I love taking a walk and listening to music because it frees my mind. Sometimes my concentration goes directly to the music, and then it bounces around from foreground to background, from thematic material, to lyrics (if there are lyrics), to structure, to sound, to sound production, and to various other musical associations, like the relationship of the piece at hand to something I listened to at another time. Sometimes the music becomes background to my thoughts, while I fly off on tangents, follow various lines of thought, plan, fantasize, observe, and react to the world around me. (Somehow when I listen to Mozart I tend to become acutely aware of things like the shapes and states of leaves and flowers.)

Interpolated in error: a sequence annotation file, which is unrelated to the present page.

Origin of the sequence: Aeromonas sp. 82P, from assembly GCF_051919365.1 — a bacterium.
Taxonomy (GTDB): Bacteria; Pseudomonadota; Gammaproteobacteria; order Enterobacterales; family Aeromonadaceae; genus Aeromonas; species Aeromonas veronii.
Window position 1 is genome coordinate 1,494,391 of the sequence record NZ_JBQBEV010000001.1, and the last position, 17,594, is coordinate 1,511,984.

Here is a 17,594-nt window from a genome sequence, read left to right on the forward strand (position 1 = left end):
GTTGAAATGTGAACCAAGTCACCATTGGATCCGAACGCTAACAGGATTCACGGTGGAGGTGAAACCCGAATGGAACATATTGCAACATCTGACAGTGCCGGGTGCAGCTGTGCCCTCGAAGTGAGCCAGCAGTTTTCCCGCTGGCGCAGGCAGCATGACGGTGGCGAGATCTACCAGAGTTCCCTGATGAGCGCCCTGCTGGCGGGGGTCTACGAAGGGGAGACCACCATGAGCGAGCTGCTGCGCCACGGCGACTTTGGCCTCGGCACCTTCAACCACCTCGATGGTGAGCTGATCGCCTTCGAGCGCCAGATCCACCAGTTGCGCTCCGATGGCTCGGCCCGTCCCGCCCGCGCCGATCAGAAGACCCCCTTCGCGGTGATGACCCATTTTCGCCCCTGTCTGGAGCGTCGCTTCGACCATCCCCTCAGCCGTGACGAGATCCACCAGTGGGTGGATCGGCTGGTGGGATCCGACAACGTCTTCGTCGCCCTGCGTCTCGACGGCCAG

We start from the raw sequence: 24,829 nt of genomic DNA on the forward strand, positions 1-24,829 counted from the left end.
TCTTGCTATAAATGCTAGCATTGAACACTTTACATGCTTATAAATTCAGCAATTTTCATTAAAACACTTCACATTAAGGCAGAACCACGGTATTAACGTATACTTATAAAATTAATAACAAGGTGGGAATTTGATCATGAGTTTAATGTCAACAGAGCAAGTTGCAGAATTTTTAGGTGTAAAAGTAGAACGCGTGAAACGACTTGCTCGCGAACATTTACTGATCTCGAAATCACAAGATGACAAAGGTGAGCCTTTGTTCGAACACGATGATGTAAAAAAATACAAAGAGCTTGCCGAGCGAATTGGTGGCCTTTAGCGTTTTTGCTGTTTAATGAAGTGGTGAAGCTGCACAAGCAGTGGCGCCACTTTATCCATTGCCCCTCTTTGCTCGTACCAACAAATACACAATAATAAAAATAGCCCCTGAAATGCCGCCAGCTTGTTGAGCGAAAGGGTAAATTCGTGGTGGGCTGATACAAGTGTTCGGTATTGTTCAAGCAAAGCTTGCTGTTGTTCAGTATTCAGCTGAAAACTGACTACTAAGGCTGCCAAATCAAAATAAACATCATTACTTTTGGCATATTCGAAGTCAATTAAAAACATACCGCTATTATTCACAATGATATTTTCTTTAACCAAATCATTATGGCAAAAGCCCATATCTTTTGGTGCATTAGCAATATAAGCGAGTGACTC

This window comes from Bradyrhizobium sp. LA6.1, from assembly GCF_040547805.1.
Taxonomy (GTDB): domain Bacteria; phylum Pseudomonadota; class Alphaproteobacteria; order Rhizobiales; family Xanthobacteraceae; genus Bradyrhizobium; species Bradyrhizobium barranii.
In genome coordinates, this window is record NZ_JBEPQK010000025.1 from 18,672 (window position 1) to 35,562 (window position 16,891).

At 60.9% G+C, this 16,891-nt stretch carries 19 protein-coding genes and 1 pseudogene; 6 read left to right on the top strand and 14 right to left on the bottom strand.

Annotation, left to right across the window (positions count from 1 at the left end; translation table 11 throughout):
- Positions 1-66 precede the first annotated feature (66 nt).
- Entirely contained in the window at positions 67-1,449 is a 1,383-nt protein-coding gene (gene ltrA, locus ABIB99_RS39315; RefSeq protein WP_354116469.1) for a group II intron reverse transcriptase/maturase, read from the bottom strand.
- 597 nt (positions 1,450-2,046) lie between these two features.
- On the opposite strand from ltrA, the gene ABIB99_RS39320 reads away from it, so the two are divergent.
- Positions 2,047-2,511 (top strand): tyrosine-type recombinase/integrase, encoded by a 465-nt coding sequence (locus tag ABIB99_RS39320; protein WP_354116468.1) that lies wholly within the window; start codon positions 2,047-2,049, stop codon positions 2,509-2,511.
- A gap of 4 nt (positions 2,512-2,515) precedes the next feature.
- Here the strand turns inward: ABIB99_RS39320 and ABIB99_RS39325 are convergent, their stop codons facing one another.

And then I bounce back into what is happening in the music.
It is an inner world devoid of external responsibility: I know the parameters of my walk, and can think what I want in the time I have. The rhythmic physical movement of my walk is rarely in time with the music. It is as if the life of my body and the life of my mind are separate entities that coexist for the hour I spend on my walk (as opposed to the time I spend practicing, where the mind and body are constantly interacting in both conscious and unconscious ways).
When I am listening to something that I am going to review, I have to listen critically. The habit of free association that I have developed on these walks allows me to be honest in my assessment of the recordings I review, translating the fear of not having something worthwhile to say, into a free-flowing safety zone, where all thoughts are acceptable, and all thoughts are equal.
But listening without having to write a review is kind of like a vacation.